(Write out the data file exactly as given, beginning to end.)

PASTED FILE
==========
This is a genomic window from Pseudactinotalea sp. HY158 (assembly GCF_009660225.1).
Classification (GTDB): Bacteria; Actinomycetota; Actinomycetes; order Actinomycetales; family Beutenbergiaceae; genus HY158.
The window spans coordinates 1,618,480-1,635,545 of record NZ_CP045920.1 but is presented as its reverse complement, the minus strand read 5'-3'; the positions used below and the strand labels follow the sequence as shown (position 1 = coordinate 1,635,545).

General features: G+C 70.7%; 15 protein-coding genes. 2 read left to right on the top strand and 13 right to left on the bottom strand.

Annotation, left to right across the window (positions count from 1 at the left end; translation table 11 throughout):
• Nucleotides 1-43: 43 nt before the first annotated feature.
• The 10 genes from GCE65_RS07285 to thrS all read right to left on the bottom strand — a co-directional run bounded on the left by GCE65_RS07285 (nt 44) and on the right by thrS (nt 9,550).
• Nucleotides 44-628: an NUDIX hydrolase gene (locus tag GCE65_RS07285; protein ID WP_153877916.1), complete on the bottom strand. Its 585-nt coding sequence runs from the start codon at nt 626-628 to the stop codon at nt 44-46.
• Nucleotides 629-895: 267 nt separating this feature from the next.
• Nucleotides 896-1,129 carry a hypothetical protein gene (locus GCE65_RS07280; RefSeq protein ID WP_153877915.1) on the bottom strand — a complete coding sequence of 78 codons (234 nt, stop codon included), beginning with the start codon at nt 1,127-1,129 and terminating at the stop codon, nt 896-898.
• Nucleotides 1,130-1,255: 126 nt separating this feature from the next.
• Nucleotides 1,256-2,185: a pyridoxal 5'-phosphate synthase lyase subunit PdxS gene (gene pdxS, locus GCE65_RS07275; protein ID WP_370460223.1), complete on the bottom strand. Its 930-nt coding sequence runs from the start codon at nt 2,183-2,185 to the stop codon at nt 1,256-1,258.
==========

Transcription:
This is a genomic window from Pseudactinotalea sp. HY158 (assembly GCF_009660225.1).
Classification (GTDB): Bacteria; Actinomycetota; Actinomycetes; order Actinomycetales; family Beutenbergiaceae; genus HY158.
The window spans coordinates 1,618,480-1,635,545 of record NZ_CP045920.1 but is presented as its reverse complement, the minus strand read 5'-3'; the positions used below and the strand labels follow the sequence as shown (position 1 = coordinate 1,635,545).

General features: G+C 70.7%; 15 protein-coding genes. 2 read left to right on the top strand and 13 right to left on the bottom strand.

Annotation, left to right across the window (positions count from 1 at the left end; translation table 11 throughout):
• Nucleotides 1-43: 43 nt before the first annotated feature.
• The 10 genes from GCE65_RS07285 to thrS all read right to left on the bottom strand — a co-directional run bounded on the left by GCE65_RS07285 (nt 44) and on the right by thrS (nt 9,550).
• Nucleotides 44-628: an NUDIX hydrolase gene (locus tag GCE65_RS07285; protein ID WP_153877916.1), complete on the bottom strand. Its 585-nt coding sequence runs from the start codon at nt 626-628 to the stop codon at nt 44-46.
• Nucleotides 629-895: 267 nt separating this feature from the next.
• Nucleotides 896-1,129 carry a hypothetical protein gene (locus GCE65_RS07280; RefSeq protein ID WP_153877915.1) on the bottom strand — a complete coding sequence of 78 codons (234 nt, stop codon included), beginning with the start codon at nt 1,127-1,129 and terminating at the stop codon, nt 896-898.
• Nucleotides 1,130-1,255: 126 nt separating this feature from the next.
• Nucleotides 1,256-2,185: a pyridoxal 5'-phosphate synthase lyase subunit PdxS gene (gene pdxS, locus GCE65_RS07275; protein ID WP_370460223.1), complete on the bottom strand. Its 930-nt coding sequence runs from the start codon at nt 2,183-2,185 to the stop codon at nt 1,256-1,258.